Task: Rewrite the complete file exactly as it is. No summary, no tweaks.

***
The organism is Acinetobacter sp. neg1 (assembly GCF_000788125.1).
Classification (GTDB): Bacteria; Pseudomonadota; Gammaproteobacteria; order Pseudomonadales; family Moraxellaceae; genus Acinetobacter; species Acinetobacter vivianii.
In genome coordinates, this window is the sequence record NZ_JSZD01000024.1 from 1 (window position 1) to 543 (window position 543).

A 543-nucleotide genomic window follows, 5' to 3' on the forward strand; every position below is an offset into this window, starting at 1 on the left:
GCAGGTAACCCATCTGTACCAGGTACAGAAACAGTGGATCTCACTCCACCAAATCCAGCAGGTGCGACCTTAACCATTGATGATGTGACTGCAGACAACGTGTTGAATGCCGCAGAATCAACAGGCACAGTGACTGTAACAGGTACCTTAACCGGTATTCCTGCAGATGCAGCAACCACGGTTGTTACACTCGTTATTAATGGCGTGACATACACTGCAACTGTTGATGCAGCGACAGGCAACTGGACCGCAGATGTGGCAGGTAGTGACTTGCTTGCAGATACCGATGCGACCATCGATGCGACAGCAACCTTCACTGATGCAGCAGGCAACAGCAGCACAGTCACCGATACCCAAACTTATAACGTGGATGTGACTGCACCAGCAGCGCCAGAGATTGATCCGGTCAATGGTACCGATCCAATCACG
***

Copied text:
The organism is Acinetobacter sp. neg1 (assembly GCF_000788125.1).
Classification (GTDB): Bacteria; Pseudomonadota; Gammaproteobacteria; order Pseudomonadales; family Moraxellaceae; genus Acinetobacter; species Acinetobacter vivianii.
In genome coordinates, this window is the sequence record NZ_JSZD01000024.1 from 1 (window position 1) to 543 (window position 543).

A 543-nucleotide genomic window follows, 5' to 3' on the forward strand; every position below is an offset into this window, starting at 1 on the left:
GCAGGTAACCCATCTGTACCAGGTACAGAAACAGTGGATCTCACTCCACCAAATCCAGCAGGTGCGACCTTAACCATTGATGATGTGACTGCAGACAACGTGTTGAATGCCGCAGAATCAACAGGCACAGTGACTGTAACAGGTACCTTAACCGGTATTCCTGCAGATGCAGCAACCACGGTTGTTACACTCGTTATTAATGGCGTGACATACACTGCAACTGTTGATGCAGCGACAGGCAACTGGACCGCAGATGTGGCAGGTAGTGACTTGCTTGCAGATACCGATGCGACCATCGATGCGACAGCAACCTTCACTGATGCAGCAGGCAACAGCAGCACAGTCACCGATACCCAAACTTATAACGTGGATGTGACTGCACCAGCAGCGCCAGAGATTGATCCGGTCAATGGTACCGATCCAATCACG